On Canada Day around the country there were huge expensive parties aimed at celebrating the birth of a nation in1867. Over the course of 142 years, there are multiple reasons to mark this occasion but I know for certain that there was no flag waving or drum thumping at our house. We’ve seen too much of a resurgence in the seamy side of Canada lately.
For me it started with the refusal of government officials to send alcohol-based hand cleaner to remote reserves during a swine flu outbreak. There apparently was strenuous debate over allowing the Indians access to alcohol. The thinking was that Indians drink. Therefore, offering them a ready supply of alcohol-based solvent would only drive them into a boozy frenzy. So the shipments were delayed while people suffered and the outbreak spread.
I’ve lived in this country for 53 years. As a journalist I’ve watched my people struggle for political and social equilibrium and make fantastic gains. I’ve watched them battle stigma long attached to them through suspicion, assumption, gossip and just plain mean-spiritedness. I’ve watched them grow and offer the world lawyers, doctors, scientists, authors, politicians and philosophers. But some labels are permanent.
Indians drink. They’re all alcoholics. You get used to certain less enlightened segments of the population making such sweeping generalizations but it’s tough when your politicians make them. It’s hard to take pride in the Canadian mosaic when leadership says that all the brown tiles are stained. Sweeping generalizations kill. One needn’t look too far back in human history to see that. I, frankly, expected more of our leadership.
But what rankled me more was how quickly the issue vanished. No one said anything and it disappeared. Even our vaunted national chief let it go without raising a clamour. But then again, when you’re soon to be out of a job and arrowing toward a seat in Parliament or a plum diplomatic post you can’t raise the hue and cry. Job security starts sometimes long before you’re hired.
Even the minister of health, who is Inuk and has seen her people face the same stigma, said nothing. It was her office, in fact, that withheld the shipments. Yet no one asked for her resignation. No one questioned the rationale behind the debate. No one stood up in the House of Commons and asked the obvious question; how could we let this happen in a modern Canada?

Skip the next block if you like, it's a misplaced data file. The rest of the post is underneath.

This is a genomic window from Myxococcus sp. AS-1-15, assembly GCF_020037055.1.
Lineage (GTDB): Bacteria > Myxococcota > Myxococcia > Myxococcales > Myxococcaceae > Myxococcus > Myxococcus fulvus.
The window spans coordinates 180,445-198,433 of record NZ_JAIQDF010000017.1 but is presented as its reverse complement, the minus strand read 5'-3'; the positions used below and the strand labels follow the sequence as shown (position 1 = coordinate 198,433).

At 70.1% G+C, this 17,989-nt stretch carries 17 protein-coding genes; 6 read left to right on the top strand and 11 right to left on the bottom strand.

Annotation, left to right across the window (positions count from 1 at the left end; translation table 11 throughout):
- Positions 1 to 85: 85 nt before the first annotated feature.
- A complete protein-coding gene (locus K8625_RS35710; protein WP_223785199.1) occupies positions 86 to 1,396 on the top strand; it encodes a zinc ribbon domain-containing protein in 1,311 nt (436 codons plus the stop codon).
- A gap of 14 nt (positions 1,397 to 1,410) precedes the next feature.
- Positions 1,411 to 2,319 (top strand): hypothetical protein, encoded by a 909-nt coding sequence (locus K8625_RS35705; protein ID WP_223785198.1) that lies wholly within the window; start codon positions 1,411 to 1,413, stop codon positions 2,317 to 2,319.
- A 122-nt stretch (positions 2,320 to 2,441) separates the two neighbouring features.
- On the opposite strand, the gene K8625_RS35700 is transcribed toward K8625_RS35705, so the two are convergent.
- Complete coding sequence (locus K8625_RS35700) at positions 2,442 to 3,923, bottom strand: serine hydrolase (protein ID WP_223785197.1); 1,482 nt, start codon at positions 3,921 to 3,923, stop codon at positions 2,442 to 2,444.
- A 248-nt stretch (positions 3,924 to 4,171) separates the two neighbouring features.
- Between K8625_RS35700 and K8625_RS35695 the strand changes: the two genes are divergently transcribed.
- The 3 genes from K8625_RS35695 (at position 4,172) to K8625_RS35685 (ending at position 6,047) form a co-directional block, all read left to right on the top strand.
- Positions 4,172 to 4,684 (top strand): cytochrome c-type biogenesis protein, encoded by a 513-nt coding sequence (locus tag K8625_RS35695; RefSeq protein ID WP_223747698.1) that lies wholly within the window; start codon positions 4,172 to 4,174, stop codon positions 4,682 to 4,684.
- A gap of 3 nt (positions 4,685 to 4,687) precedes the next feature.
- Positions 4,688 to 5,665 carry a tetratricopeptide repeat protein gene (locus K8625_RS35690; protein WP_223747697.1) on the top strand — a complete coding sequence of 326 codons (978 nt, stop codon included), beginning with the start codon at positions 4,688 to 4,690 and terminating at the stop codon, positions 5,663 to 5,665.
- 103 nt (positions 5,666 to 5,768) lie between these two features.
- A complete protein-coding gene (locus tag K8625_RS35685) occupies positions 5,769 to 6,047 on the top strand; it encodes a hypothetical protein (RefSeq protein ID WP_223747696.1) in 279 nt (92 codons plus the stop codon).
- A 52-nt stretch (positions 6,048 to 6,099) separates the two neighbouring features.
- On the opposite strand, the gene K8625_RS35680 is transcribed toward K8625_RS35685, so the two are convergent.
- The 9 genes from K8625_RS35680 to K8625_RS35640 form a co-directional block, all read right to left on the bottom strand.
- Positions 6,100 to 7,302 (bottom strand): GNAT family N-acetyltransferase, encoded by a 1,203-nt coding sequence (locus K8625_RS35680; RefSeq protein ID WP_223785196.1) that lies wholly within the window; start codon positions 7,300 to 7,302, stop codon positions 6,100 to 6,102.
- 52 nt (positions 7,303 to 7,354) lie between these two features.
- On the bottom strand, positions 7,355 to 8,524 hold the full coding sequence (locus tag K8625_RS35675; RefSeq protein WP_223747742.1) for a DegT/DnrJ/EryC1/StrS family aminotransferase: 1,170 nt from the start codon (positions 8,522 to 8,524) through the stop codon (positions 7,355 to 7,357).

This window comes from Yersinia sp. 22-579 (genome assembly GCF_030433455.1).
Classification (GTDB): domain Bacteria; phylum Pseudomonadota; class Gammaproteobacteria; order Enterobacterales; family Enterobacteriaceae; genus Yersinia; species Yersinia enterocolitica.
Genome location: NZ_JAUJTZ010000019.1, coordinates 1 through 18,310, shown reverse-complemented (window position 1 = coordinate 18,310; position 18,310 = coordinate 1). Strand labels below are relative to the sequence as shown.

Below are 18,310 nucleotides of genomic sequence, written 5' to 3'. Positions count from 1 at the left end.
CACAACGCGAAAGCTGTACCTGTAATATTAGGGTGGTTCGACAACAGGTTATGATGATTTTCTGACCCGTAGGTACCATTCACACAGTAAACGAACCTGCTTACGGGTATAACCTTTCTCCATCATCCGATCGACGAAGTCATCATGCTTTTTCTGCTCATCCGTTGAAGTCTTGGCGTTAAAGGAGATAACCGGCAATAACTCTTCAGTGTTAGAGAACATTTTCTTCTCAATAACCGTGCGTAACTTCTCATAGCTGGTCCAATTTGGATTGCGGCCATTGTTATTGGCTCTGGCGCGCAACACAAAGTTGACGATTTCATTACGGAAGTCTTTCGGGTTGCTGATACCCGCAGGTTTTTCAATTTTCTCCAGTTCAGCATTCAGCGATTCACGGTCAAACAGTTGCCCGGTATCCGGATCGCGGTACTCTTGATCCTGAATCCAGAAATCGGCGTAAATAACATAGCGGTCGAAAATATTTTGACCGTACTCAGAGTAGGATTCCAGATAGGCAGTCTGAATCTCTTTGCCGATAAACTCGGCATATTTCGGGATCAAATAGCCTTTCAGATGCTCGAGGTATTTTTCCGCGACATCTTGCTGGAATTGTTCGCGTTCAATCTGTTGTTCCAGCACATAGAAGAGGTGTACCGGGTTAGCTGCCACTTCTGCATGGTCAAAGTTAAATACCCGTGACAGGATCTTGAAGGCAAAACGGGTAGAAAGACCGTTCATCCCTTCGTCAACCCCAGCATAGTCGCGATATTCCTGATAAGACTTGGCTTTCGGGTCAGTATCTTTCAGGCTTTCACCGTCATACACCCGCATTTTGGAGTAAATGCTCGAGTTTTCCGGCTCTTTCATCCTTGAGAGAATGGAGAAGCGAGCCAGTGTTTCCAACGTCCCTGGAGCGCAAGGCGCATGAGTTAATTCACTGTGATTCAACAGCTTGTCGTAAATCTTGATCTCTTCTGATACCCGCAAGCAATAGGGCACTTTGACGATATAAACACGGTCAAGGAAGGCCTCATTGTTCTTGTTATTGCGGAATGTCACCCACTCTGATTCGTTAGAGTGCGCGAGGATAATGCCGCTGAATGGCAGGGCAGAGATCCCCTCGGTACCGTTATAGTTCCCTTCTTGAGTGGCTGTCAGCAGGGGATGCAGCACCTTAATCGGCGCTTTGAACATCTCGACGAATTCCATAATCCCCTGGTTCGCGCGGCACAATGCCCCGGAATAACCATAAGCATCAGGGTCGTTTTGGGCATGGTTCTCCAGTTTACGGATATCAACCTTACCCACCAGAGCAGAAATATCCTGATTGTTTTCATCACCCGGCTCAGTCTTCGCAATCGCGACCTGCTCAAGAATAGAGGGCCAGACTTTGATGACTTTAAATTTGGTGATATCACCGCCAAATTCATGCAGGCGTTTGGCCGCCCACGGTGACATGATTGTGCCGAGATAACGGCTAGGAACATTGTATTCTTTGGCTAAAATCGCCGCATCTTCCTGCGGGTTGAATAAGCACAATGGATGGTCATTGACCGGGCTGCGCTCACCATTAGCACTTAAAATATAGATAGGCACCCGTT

The second thing that happened was the release of a UICEF Canada report on the state of aboriginal children’s health. The report stated that the infant mortality rate amongst aboriginal kids is three to seven times higher than the nonaboriginal rate. It goes on to say that immunization rates for on-reserve native kids are 20 per cent lower than rates for nonaboriginal kids. Then the stunning fact that the First Nations’ health budget has been cut by 13 per cent since 2001.
Yet our politicians wonder why our country should languish behind so many in the United Nations’ human rights survey. They query this while not questioning Canada’s refusal to sign the UN’s Declaration of Indigenous Rights. For those who don’t know, UNICEF stands for the United Nations International Children’s Emergency Fund. The key word is emergency.
It shouldn’t take an imminent pandemic to draw attention to the needs of a people. It shouldn’t take long debates in ministerial offices, the Senate or the House of Commons to address the specific and dire needs of Canadians. Were any of these conditions to exist in a nonnative community, there would be outrage. People would lose jobs, federal and provincial ministers would be ousted and governments would be voted out. But these are just Indians. No one will notice.
So emergency supplies are not delivered because of stigma. Innocent children continue to have their lives put at risk by a government that refuses to look at treaty documents promising health care. Native and nonnative politicians are willing to let things drop so that back room deals can be worked out. While this happens it becomes apparent that it’s not just the brown tiles that are stained in the Canadian mosaic.
So excuse me if there was no national party at our house on Canada Day. Excuse me if there was no flag over the front yard or the television tuned to a national celebration somewhere. Pardon me if the words ‘we stand on guard for thee’ leave somewhat of a bad taste in my mouth.
See, the hard part in all of this is that I genuinely believe in Canada. I love this country for the awesome social potential that it has and always did. I want to stand on guard for Canada and it hurts to not see it stand on guard for me or my people.
Richard Wagamese is Ojibway and the author of Keeper’n Me. He won the Canadian Author’s Award for Dream Wheels and his new novel, Ragged Company, arrives in August from Doubleday. He can be reached at firstname.lastname@example.org